It was nice to see this little review this morning as part of a round-up of bird books in the Montreal Gazette:
“Speaking of the vanishing American West and its icons, I was thrilled to see Rachel Dickinson’s Falconer on the Edge (Houghton Mifflin, $25) about Steve Chindgren, a pioneer, a Western mountain man and, most of all, a hardcore falconer.
I once attended a falconry conference in Utah and I will never forget my adventure of running along with Steve full-tilt on frozen mud in a marsh as he chased after his beloved hunting peregrine. He is eccentric, fanatical, obsessive and truly dedicated to the sport of falconry. Not for the faint of heart, though. (to read more click here . . .)
The following is the beginning of a piece by Cat Urbigkit that showed up on Stephen Bodio’s Querencia blog yesterday:
Making headlines across the West of late is a two-page preliminary report issued by a Wyoming Game and Fish Department biologist noting that barbed wire fences pose a collision hazard to Greater Sage Grouse. The U.S. Fish and Wildlife Service is expected to meet its court-ordered February deadline to determine if sage grouse should be granted Endangered Species Act protections, so the report will come into play there. Those who oppose livestock grazing on public lands are also latching onto the report as another reason to rid the western range of its agricultural industry, and its associated fences.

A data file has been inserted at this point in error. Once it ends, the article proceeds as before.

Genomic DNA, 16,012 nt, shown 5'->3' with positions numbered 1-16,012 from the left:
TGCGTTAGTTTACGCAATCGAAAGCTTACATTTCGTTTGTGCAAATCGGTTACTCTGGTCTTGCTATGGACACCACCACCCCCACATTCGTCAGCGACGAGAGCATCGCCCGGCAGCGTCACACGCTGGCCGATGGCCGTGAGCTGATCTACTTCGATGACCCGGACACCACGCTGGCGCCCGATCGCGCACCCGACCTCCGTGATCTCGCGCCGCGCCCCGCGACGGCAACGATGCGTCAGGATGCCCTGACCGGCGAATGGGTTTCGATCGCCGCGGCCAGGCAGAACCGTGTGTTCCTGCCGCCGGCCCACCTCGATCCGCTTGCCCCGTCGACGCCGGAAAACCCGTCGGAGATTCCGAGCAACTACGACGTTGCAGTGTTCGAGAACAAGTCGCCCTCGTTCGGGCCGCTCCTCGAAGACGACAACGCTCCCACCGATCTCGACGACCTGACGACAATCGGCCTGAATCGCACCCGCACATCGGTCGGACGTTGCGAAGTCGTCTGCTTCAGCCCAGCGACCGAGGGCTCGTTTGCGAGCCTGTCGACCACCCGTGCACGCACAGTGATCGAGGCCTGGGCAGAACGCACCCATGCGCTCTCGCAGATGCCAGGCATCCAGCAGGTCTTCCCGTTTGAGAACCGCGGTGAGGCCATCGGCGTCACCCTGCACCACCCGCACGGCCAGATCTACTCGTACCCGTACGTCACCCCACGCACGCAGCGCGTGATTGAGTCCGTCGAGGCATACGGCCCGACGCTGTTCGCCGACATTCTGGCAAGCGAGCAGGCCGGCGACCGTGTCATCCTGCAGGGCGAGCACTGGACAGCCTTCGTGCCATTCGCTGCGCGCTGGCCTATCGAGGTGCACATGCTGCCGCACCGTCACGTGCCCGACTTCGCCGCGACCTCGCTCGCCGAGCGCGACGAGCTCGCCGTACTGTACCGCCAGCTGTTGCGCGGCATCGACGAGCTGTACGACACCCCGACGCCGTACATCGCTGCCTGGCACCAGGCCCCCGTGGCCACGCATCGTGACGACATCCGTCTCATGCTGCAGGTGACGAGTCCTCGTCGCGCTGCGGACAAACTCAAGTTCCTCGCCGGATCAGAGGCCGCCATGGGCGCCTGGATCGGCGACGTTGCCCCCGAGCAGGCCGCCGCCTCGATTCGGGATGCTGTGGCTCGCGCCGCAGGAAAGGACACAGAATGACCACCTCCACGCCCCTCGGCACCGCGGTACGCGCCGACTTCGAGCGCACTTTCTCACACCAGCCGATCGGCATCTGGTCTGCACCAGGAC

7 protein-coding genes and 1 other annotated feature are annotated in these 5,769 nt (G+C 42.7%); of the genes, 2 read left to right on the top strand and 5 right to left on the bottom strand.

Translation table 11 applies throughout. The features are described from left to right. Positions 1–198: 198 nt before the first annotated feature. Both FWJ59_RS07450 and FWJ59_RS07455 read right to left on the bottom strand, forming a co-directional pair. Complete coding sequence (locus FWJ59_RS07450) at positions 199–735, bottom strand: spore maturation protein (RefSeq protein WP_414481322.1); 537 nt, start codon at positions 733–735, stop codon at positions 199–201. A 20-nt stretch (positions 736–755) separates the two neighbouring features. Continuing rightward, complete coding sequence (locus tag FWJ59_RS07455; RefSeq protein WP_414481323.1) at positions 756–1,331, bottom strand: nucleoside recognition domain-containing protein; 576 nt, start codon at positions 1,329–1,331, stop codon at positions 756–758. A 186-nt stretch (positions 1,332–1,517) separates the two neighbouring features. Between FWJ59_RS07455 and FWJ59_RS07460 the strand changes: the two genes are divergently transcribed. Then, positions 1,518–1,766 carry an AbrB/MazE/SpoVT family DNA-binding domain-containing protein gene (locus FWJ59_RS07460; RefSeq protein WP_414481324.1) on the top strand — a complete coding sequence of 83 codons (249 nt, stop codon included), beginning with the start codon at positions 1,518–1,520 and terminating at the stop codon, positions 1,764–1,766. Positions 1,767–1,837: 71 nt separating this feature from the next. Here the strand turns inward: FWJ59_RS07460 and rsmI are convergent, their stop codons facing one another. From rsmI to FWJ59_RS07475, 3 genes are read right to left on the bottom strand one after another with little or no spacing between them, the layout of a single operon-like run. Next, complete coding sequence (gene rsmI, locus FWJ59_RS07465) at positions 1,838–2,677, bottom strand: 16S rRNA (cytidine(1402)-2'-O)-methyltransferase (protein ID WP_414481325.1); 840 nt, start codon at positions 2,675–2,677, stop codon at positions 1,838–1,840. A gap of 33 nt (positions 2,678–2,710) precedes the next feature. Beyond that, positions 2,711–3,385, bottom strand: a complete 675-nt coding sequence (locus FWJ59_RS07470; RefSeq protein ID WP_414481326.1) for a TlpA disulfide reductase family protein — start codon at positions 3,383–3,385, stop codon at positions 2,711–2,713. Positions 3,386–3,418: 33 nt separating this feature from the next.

But everyone might be reading more into the report than it merits. WG&F biologist Tom Christiansen noted it all began when two separate falconers provided incidental reports that grouse had been injured or killed on the top wire of certain fences located near important grouse areas. The area is just to the southeast of where we ranch, in the border area of Sublette and Sweetwater counties. This area is believed to have one of the largest concentrations of sage grouse on the planet. It’s falconer Steve Chindgren’s stomping grounds (the falconer who is the subject of Rachel Dickinson’s Falconer on the Edge).
According to Christiansen’s report, “One of these falconers subsequently began marking such fences with aluminum beverage cans in a volunteer effort to reduce these mortalities.” (Click here to read the rest of the post . . .)
If you are not familiar with this blog, I urge you to check it out. Several people post regularly including Cat Urbigkit, Matt Mullenix, and Steve Bodio and the topics range from falconry to coursing dogs to natural history.
It’s nerve-wracking to sit through an hour-long interview — you’re sure you sound like an idiot half the time and, because I am who I am, I am sure when pushed to the wall I’m just a blithering idiot. But this interview with Crystal Sarakis on WSKG’s Off the Page went quite well. Made some gaffes but nothing that will make me want to hide my face when someone says they heard the piece. To listen to the interview click here.
Here’s the intro:
Rachel Dickinson’s introduction to the world of falconry was rather abrupt. Her husband, Tim Gallagher, brought home a kestrel one day, a young bird that had been brought in to the Lab of Ornithology at Cornell. That one bird rekindled an old passion for Tim, and thrust Rachel into a world completely foreign to her.